Jamie Shiers

Jamie Shiers

Last updated on 20 November 2018

Jamie Shiers is Data Preservation in High Energy Physics Project Leader at CERN

From the early days of planning for the Large Hadron Collider (LHC) it was known that it would generate an unprecedented amount of data. As we come to the end of the 2nd multi-year run (Run2) of the LHC, the CERN data archive has broken through the 300PB barrier. The LHC, including its planned upgrades, such as the High Luminosity LHC, will continue to take data for between one and two more decades when it restarts for Run3 in 2021 (so around 3 decades from start to finish).

All of this data – past, present and future – will need to be preserved for at least the data-taking period of the LHC, if not for an extended period thereafter.

For comparison, the data from the former Large Electron Positron (LEP) collider that took data from 1989 to 2000, is still preserved and re-used, close to two decades after the end of data taking and three from the LEP startup. (Indeed, publications are still being made and there are strong scientific arguments to (continue to) be able to compare results from the four different experiments).

Whereas, at the beginning of LEP – housed in the same tunnel that now hosts the LHC, the responsibility for managing tape storage lay with the experiments themselves (even if the volumes were stored centrally), by the time of the LHC we had moved to centrally managed storage in high-capacity tape robots. “Bit preservation” – minimizing but not totally eliminating even tiny occurrences of data loss or corruption, has been offered to the LHC and all other current experiments since around the beginning of this millennium.

Preserving the bits might be necessary but it is far from sufficient to ensure meaningful re-use of data, even after short periods of time. Building on the pioneering work of the Study Group for Long-Term Analysis in High Energy Physics, more commonly known as DPHEP, several strategies were proposed to the 2012/13 update of the European Strategy for Particle Physics (which itself is now due for a revision). DPHEP itself was initiated also around a decade ago, initially at the Deutsches Elektronen-Synchrotron laboratory (DESY) in Hamburg, and which rapidly grew to cover all of the main HEP labs worldwide.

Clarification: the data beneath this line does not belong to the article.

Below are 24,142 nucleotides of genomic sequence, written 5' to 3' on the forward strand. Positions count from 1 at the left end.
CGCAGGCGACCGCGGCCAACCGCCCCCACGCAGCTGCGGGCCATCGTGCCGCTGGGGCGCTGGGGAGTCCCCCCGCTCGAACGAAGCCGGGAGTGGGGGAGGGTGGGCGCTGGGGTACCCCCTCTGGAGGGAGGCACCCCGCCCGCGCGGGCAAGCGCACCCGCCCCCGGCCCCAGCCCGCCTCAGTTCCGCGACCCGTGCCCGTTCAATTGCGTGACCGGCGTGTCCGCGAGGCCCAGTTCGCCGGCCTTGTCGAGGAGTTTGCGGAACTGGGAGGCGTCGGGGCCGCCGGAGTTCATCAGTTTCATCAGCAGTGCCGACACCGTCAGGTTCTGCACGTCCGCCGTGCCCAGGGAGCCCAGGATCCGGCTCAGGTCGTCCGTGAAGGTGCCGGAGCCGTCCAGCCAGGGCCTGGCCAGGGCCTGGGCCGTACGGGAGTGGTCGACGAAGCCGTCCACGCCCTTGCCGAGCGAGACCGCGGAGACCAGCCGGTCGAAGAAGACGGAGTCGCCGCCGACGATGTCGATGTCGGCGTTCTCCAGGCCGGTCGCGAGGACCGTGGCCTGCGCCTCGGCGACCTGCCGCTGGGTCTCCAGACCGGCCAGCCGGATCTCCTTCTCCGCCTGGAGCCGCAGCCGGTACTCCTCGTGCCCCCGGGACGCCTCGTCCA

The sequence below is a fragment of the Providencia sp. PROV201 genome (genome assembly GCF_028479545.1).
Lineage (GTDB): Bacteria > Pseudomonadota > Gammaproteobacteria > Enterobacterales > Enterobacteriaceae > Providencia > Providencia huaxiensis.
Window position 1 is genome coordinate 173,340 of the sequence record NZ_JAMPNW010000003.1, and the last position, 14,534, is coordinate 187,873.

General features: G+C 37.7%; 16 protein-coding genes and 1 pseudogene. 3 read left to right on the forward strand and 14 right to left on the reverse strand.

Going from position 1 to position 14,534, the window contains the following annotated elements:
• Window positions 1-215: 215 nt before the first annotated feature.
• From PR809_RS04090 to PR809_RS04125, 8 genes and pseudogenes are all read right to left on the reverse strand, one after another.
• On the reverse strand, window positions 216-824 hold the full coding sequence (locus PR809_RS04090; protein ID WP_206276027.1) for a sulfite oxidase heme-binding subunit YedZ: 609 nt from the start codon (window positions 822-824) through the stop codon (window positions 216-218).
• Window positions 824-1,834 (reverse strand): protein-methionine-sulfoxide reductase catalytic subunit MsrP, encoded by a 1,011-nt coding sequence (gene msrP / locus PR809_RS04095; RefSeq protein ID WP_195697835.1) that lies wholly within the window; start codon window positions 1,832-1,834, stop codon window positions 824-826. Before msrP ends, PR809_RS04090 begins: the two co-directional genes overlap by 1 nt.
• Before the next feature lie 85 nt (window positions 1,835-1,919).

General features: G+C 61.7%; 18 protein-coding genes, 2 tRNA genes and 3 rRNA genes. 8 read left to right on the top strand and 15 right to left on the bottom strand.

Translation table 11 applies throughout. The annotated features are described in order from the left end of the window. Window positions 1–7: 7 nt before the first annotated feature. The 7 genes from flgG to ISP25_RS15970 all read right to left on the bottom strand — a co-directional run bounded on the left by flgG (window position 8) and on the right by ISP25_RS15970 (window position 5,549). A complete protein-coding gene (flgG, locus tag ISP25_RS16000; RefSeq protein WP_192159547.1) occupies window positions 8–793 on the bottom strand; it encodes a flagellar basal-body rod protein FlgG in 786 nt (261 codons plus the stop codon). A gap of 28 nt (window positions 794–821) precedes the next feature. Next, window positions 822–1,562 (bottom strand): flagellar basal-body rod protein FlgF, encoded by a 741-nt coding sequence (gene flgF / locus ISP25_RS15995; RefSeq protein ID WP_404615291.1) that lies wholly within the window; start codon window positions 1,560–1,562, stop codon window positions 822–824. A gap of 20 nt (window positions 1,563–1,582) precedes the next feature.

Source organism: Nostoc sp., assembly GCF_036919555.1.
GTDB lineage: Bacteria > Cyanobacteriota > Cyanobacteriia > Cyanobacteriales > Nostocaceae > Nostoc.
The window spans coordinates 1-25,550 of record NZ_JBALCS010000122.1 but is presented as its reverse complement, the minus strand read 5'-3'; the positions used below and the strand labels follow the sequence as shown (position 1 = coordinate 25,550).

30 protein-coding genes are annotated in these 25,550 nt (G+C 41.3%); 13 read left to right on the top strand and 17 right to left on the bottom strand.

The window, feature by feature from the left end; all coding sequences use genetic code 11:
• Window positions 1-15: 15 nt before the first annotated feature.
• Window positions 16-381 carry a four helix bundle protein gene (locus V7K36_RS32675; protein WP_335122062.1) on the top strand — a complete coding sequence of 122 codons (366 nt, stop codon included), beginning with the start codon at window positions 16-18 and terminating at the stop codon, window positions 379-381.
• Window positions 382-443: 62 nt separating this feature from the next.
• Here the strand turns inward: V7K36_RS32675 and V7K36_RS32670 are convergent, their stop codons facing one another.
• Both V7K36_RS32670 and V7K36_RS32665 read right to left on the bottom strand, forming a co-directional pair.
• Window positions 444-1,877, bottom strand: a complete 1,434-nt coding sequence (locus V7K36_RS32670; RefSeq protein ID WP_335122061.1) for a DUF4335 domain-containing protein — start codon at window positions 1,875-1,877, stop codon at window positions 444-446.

These strategies included not only “bit preservation” but also well-established services for storing and preserving documentation (also known as “digital libraries”), as well a revolutionary approach for preserving not only the software needed to process and (re-)use the data, but also the environment in which that software had run and for which it had been validated. It is now widely agreed across data preservation activities in HEP that these are the 3 pillars on which our data preservation services are built.

Such services have now been offered in production for several years and are considered mature and stable.

However, the story does not stop there, with extensive efforts that are on-going to capture all of the data and “knowledge” necessary to allow analyses to be repeated in the future. This is complemented by on-going “Open Data” releases of subsets of the data from the LHC experiments – and others – together with the necessary software, environment and documentation to re-use the data.

Whilst few people would have been bold enough to predict that LEP data would still be both available and usable 3 decades after first data taking, this is exactly the expectation – and even requirement – for LHC data today, even though the LHC data set is already close to 3 orders of magnitude greater than that of LEP (which was roughly 100TB for each of the 4 experiments, including the raw data) and set to grow by possibly a factor of hundred – up to tens of EB at the end of the 2030s!


#1 Andrew Jackson 2018-11-29 11:21
This is fascinating! Is there any public documentation about your software preservation service I could look at? And/or anything on the lessons learned managing the storage of such a large amount of data?

#2 Jamie Shiers 2018-11-29 14:25
Thank you for your comments. We have a wealth of additional information, all of which we are happy to share. You could perhaps start with our iPRES 2016 which is still valid and describes things in a bit more detail: https://cds.cern.ch/record/2195937/files/iPRES2016-CERN_July3.pdf.

We have much more information that we are happy to share with anyone interested.

Thanks again, Jamie

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